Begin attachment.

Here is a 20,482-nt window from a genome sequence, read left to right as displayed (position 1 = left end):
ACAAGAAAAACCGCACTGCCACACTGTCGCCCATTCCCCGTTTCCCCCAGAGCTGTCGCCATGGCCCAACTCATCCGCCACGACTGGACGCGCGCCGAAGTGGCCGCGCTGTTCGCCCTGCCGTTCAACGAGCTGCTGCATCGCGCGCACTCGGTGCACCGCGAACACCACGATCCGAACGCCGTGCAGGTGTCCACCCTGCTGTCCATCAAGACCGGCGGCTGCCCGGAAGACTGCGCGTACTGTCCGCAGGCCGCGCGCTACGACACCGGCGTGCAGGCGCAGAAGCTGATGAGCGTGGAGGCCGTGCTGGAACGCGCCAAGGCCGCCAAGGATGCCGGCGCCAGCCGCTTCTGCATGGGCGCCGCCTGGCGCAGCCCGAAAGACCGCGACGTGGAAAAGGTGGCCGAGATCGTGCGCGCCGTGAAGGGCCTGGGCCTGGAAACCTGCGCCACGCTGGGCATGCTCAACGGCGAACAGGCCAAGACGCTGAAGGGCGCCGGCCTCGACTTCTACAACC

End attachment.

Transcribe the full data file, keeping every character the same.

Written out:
Here is a 20,482-nt window from a genome sequence, read left to right as displayed (position 1 = left end):
ACAAGAAAAACCGCACTGCCACACTGTCGCCCATTCCCCGTTTCCCCCAGAGCTGTCGCCATGGCCCAACTCATCCGCCACGACTGGACGCGCGCCGAAGTGGCCGCGCTGTTCGCCCTGCCGTTCAACGAGCTGCTGCATCGCGCGCACTCGGTGCACCGCGAACACCACGATCCGAACGCCGTGCAGGTGTCCACCCTGCTGTCCATCAAGACCGGCGGCTGCCCGGAAGACTGCGCGTACTGTCCGCAGGCCGCGCGCTACGACACCGGCGTGCAGGCGCAGAAGCTGATGAGCGTGGAGGCCGTGCTGGAACGCGCCAAGGCCGCCAAGGATGCCGGCGCCAGCCGCTTCTGCATGGGCGCCGCCTGGCGCAGCCCGAAAGACCGCGACGTGGAAAAGGTGGCCGAGATCGTGCGCGCCGTGAAGGGCCTGGGCCTGGAAACCTGCGCCACGCTGGGCATGCTCAACGGCGAACAGGCCAAGACGCTGAAGGGCGCCGGCCTCGACTTCTACAACC